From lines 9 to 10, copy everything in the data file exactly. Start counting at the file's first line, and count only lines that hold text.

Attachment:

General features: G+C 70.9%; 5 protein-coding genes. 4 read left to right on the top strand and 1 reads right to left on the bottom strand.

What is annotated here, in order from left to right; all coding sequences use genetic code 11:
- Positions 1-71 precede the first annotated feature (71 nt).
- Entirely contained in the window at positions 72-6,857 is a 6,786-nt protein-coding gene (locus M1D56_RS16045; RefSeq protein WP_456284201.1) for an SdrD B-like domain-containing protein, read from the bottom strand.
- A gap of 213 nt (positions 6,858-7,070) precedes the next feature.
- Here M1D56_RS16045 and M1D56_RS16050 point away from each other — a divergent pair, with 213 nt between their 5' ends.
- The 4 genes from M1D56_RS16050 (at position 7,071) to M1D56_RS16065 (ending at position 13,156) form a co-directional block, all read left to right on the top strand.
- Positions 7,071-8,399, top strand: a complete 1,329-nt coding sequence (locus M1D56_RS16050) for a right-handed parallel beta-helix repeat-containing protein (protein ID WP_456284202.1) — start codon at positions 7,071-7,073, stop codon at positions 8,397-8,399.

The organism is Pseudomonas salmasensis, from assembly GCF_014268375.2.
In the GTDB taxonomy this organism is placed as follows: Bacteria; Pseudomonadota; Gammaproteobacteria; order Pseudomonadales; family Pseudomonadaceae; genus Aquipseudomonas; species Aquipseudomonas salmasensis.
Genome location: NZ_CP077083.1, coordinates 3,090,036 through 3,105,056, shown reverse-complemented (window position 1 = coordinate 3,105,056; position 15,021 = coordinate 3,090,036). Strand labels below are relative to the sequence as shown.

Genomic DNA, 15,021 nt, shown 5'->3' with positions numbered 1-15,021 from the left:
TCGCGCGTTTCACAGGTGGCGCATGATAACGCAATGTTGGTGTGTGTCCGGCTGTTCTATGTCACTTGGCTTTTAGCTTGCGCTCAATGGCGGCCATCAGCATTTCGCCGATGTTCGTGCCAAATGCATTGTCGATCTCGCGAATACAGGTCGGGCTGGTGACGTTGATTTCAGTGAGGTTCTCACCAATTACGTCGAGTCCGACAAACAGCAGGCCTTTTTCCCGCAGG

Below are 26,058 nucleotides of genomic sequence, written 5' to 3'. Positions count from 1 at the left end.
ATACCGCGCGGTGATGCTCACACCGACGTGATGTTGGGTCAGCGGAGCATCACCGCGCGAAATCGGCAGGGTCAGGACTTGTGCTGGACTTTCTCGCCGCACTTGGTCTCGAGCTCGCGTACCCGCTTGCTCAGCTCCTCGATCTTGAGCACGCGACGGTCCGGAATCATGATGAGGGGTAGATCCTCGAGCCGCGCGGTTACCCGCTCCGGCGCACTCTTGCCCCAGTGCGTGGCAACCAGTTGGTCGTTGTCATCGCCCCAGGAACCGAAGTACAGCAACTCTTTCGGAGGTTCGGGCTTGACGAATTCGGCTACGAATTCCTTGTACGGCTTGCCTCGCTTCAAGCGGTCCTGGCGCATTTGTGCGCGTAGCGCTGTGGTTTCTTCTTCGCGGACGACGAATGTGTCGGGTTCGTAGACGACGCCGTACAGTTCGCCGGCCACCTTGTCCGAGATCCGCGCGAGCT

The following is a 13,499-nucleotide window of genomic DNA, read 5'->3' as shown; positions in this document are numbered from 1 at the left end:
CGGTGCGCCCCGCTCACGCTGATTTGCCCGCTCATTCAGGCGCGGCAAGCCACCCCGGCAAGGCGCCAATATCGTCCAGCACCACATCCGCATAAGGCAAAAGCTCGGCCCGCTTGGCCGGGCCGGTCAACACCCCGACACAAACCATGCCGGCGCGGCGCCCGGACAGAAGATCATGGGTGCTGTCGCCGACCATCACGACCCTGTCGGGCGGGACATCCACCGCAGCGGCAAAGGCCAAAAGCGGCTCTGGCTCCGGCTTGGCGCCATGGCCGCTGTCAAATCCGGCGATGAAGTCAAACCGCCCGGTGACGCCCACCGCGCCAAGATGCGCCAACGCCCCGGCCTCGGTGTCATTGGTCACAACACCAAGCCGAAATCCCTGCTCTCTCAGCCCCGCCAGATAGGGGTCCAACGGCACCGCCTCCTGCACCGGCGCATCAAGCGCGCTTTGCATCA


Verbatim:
The organism is Pseudomonas salmasensis, from assembly GCF_014268375.2.
In the GTDB taxonomy this organism is placed as follows: Bacteria; Pseudomonadota; Gammaproteobacteria; order Pseudomonadales; family Pseudomonadaceae; genus Aquipseudomonas; species Aquipseudomonas salmasensis.